Embedded web server is all about clever formatting

embedded-web-server

Take a look around here and you’ll find all kinds of embedded web servers. This one doesn’t look all that interesting, especially because it’s just a NIC plugged into a development board. But for us the interesting part is in how [Andrew Rossignol] chose to format the webpage assets to best utilize the under-powered server.

The project was spawned as part of a class in Internet Embedded Systems which [Andrew] is taking. The board has an ATmega16 microcontroller and he’s using the ever popular ENC28J60 on that Ethernet adapter board. The TuxGraphics TCP/IP Stack takes care of communications with the network.

One constraint which [Andrew] imposed upon himself was to use just a single response which the available RAM limits to about  700 bytes. Any decent webpage needs to have at least some graphics but that’s tough with the size limit. He managed to display an AVR logo by optimizing an SVG in Inkscape then stripped the rest of the cruft using VIM (explained in the demo after the break). With that piece of Linux-fu in his pocket he set to work streamlining the CSS file. The webpage isn’t just static either. He displays the server up-time and even allows the relays and LEDs on the Olimex board to be controlled.

Despite the limitations of the ATmega family they still seem to do some amazing Internet-connected stuff. Here’s one used as a Minecraft server.

Comments

  1. Sprite_tm says:

    …or you could just stream the files from storage, instead of loading them up into the limited RAM first?

    • aliveoneee says:

      “One constraint which [Andrew] imposed upon himself” read much?

      • Arlet says:

        The original article says: “One severe limitation of this hardware is the 1kB of RAM. This limits the response size to approximately 700 bytes.”

        He doesn’t talk about directly sending a single response from flash, so it’s possible he didn’t think of that option.

        • Andrew says:

          I did consider this option, but decided not to go this route. At some point, program memory is going to become a concern as well so I might as well minimize as much as possible. The image is already about 11kB out of the total 16kB.

          It was more “because I can” when limiting myself to the small buffer size.

          • Sprite_tm says:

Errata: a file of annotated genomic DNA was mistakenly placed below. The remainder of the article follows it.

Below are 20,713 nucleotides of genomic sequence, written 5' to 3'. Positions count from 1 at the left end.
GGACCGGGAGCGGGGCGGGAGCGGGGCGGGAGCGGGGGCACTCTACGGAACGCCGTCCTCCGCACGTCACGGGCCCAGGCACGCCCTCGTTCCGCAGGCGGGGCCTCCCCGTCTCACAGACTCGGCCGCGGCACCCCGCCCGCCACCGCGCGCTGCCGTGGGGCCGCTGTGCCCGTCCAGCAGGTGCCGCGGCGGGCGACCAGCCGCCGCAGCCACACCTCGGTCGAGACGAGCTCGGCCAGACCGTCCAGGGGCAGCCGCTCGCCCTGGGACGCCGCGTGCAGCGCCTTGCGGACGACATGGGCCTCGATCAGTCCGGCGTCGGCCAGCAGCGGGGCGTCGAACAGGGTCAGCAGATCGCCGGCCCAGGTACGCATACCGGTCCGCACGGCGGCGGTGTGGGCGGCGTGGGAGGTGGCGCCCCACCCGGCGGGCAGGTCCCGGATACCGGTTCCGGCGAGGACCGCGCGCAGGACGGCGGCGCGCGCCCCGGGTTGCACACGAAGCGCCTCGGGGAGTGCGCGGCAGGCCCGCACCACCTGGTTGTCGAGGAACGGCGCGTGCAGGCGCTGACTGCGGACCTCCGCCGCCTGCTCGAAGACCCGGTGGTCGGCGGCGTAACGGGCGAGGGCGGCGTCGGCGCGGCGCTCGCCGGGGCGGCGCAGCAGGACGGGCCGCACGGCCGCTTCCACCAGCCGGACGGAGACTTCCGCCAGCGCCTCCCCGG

I don’t think that’d be an issue anyway: the data has to come from somewhere before it goes into RAM, so it could just as well be streamed from that location without putting a RAM-buffer in between. I respect your ‘because I can’, by the way, it’s always good to practice, just saying this probably isn’t the most optimal way to get low RAM usage.

          • Marko says:

            ATMEGA324 or ATMEGA644 will drop in where a 16 goes, if you ever need more ROM. I think they have more RAM as well, but don’t remember off hand.

  2. wetomelo says:

    Reminds me the smallest web server in the world using the now defunct Fairchild’s ACE microcontroller

    http://d116.com/ace/

  3. AS says:

    Did you (Andrew) look into doing some compression to get a bit more space. RLE takes basically no memory for decode/encode and can be just about as fast as direct memcpy.

    • computerwiz222 says:

      I had thought about using runs, but gzipping done at compile time and provides better compression ratios. I don’t think run length encoding gzipped content would be a good idea.

      I basically have a web folder full of my js, css and html files that are gzipped and converted into h file includes. This system has no notion of a file system.

    • smee says:

      Basically no memory eh? Like the joke about recursive compression until you reach infinite storage….

  4. chadberg says:

    I wish I had courses like that when I was in school.

    • Al says:

      Yea, schools tend to teach way too much theory and not enough practical stuff. They should go hand in hand. I still get irritated about that from my old school dayz.

      • Drone says:

        I disagree, a good university Engineering education concentrates on the underlying mathematics and physics that make all these wonderful technologies possible. You don’t want to spend much of your precious university time banging on software and hardware that will be obsolete in a few years. Yes, some lab work is necessary in school to bring theory to life, but that’s not the focus. After you get a job – that’s when your education continues at the nuts & bolts level you desire.

  5. Drone says:

    As for limited storage, Why not just put an SD flash card on the thing and use a couple of pins to get stuff in and out. I think there are at least a few pre-built SD card FS library options for AVR out there.

  6. cmholm says:

    While the old the5k.org entries wouldn’t have had a prayer on this device, perhaps the current js1k.com competitors could squeeze their code just a *bit* tighter.

  7. Gaurav says:

    hey andrew,
    Can you please share your code.. I am trying to implement the same thing with Mega16 running on 8 MHz and ENC28j60 breakout module..i am not able to taste the sucess..please help…I am using AVRSTUDIO 5.0 on XP

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